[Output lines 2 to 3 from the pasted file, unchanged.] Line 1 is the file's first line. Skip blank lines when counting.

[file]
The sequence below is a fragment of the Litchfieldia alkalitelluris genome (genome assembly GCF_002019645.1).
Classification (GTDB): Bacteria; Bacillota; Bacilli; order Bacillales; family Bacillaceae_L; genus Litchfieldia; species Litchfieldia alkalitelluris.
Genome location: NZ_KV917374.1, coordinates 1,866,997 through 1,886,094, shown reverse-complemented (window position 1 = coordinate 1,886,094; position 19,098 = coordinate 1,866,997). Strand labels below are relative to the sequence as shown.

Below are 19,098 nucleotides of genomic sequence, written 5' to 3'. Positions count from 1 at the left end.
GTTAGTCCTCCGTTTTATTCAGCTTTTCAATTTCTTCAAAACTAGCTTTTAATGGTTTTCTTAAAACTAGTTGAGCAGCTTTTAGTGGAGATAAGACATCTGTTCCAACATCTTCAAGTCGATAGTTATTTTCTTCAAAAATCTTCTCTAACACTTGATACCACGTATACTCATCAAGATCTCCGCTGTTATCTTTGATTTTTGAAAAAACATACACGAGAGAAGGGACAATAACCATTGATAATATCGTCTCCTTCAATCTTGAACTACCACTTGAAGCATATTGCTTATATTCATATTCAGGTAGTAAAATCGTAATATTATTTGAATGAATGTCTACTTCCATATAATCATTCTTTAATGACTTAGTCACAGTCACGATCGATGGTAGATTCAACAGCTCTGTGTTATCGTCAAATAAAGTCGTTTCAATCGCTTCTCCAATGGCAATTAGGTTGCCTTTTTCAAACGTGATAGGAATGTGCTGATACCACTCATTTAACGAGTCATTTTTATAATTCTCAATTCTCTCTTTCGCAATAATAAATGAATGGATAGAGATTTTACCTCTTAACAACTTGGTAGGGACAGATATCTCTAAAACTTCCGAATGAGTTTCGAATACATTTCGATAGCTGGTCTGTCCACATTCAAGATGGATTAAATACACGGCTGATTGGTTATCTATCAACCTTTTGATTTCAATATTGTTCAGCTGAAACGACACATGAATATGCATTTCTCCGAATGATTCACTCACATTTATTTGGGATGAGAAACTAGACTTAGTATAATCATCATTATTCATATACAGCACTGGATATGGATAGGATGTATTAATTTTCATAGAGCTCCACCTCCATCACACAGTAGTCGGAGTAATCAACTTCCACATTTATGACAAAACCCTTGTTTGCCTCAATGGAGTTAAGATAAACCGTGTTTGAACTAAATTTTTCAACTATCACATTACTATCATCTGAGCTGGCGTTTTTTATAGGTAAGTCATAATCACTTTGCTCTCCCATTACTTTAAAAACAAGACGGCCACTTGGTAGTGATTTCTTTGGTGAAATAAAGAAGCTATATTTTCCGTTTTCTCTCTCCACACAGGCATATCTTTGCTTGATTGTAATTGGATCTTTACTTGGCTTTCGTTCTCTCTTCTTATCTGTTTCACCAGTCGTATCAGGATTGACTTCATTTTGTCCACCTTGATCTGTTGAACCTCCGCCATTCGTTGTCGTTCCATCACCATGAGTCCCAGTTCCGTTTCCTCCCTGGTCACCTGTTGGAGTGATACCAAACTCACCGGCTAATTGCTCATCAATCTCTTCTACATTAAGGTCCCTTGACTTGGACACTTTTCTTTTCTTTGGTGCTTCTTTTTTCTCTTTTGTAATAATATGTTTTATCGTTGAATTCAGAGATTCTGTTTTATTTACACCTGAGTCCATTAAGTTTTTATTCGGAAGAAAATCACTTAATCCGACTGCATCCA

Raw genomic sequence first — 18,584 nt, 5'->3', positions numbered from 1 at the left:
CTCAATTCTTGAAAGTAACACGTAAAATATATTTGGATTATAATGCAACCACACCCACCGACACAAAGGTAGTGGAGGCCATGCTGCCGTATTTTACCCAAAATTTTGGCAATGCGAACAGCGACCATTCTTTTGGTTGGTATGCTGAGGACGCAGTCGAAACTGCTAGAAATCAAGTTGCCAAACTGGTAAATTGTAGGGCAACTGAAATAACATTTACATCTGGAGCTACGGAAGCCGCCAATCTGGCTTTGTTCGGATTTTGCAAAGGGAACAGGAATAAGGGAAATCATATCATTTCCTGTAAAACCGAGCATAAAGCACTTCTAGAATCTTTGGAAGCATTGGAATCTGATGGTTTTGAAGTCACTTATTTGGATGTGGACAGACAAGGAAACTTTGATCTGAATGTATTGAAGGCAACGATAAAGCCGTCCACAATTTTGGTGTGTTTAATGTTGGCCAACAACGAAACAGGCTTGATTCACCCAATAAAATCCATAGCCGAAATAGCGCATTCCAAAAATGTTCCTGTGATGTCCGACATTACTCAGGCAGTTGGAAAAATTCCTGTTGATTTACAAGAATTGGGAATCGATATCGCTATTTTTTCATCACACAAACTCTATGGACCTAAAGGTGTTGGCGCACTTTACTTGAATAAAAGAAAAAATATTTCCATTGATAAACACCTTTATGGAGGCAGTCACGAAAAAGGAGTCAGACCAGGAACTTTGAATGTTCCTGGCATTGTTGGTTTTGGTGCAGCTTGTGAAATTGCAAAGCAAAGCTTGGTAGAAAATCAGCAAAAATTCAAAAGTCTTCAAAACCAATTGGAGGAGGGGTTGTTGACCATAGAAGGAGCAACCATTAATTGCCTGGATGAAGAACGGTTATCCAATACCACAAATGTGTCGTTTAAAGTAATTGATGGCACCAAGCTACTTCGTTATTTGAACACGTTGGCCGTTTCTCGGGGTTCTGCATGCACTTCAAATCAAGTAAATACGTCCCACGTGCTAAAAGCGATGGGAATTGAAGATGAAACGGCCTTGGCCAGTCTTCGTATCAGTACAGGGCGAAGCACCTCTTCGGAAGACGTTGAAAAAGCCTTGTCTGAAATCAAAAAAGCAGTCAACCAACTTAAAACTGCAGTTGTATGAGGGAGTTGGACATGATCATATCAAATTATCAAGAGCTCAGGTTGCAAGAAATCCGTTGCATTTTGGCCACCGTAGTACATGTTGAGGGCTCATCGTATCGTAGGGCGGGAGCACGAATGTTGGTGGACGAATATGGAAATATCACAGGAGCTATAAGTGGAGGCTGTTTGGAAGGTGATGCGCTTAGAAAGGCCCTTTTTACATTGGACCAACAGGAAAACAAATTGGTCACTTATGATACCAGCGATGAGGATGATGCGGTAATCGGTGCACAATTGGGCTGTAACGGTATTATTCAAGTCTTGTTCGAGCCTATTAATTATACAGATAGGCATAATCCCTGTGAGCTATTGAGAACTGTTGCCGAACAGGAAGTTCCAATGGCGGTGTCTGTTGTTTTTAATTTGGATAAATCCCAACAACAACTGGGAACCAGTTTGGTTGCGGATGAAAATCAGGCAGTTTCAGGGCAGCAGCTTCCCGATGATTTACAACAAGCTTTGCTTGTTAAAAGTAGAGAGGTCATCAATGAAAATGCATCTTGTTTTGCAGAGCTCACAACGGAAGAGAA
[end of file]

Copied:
Classification (GTDB): Bacteria; Bacillota; Bacilli; order Bacillales; family Bacillaceae_L; genus Litchfieldia; species Litchfieldia alkalitelluris.
Genome location: NZ_KV917374.1, coordinates 1,866,997 through 1,886,094, shown reverse-complemented (window position 1 = coordinate 1,886,094; position 19,098 = coordinate 1,866,997). Strand labels below are relative to the sequence as shown.